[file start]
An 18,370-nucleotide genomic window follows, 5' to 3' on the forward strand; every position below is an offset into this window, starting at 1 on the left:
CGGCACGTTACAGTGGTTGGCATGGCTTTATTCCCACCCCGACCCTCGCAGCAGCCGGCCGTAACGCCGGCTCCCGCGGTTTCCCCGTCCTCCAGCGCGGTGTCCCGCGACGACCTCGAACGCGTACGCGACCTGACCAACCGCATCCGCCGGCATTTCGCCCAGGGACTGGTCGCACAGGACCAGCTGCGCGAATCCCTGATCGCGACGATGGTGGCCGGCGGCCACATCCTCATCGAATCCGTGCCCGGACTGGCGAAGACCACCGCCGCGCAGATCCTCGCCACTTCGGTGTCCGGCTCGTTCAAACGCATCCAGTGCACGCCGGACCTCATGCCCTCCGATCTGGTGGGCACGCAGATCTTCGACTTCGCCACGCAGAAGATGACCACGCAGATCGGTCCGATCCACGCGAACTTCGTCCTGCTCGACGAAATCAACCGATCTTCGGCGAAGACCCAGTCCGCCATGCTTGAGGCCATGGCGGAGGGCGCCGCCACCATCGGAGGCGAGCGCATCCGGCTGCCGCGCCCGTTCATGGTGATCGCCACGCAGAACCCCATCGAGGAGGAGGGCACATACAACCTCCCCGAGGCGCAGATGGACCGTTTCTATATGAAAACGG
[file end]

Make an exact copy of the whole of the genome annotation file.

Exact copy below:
An 18,370-nucleotide genomic window follows, 5' to 3' on the forward strand; every position below is an offset into this window, starting at 1 on the left:
CGGCACGTTACAGTGGTTGGCATGGCTTTATTCCCACCCCGACCCTCGCAGCAGCCGGCCGTAACGCCGGCTCCCGCGGTTTCCCCGTCCTCCAGCGCGGTGTCCCGCGACGACCTCGAACGCGTACGCGACCTGACCAACCGCATCCGCCGGCATTTCGCCCAGGGACTGGTCGCACAGGACCAGCTGCGCGAATCCCTGATCGCGACGATGGTGGCCGGCGGCCACATCCTCATCGAATCCGTGCCCGGACTGGCGAAGACCACCGCCGCGCAGATCCTCGCCACTTCGGTGTCCGGCTCGTTCAAACGCATCCAGTGCACGCCGGACCTCATGCCCTCCGATCTGGTGGGCACGCAGATCTTCGACTTCGCCACGCAGAAGATGACCACGCAGATCGGTCCGATCCACGCGAACTTCGTCCTGCTCGACGAAATCAACCGATCTTCGGCGAAGACCCAGTCCGCCATGCTTGAGGCCATGGCGGAGGGCGCCGCCACCATCGGAGGCGAGCGCATCCGGCTGCCGCGCCCGTTCATGGTGATCGCCACGCAGAACCCCATCGAGGAGGAGGGCACATACAACCTCCCCGAGGCGCAGATGGACCGTTTCTATATGAAAACGG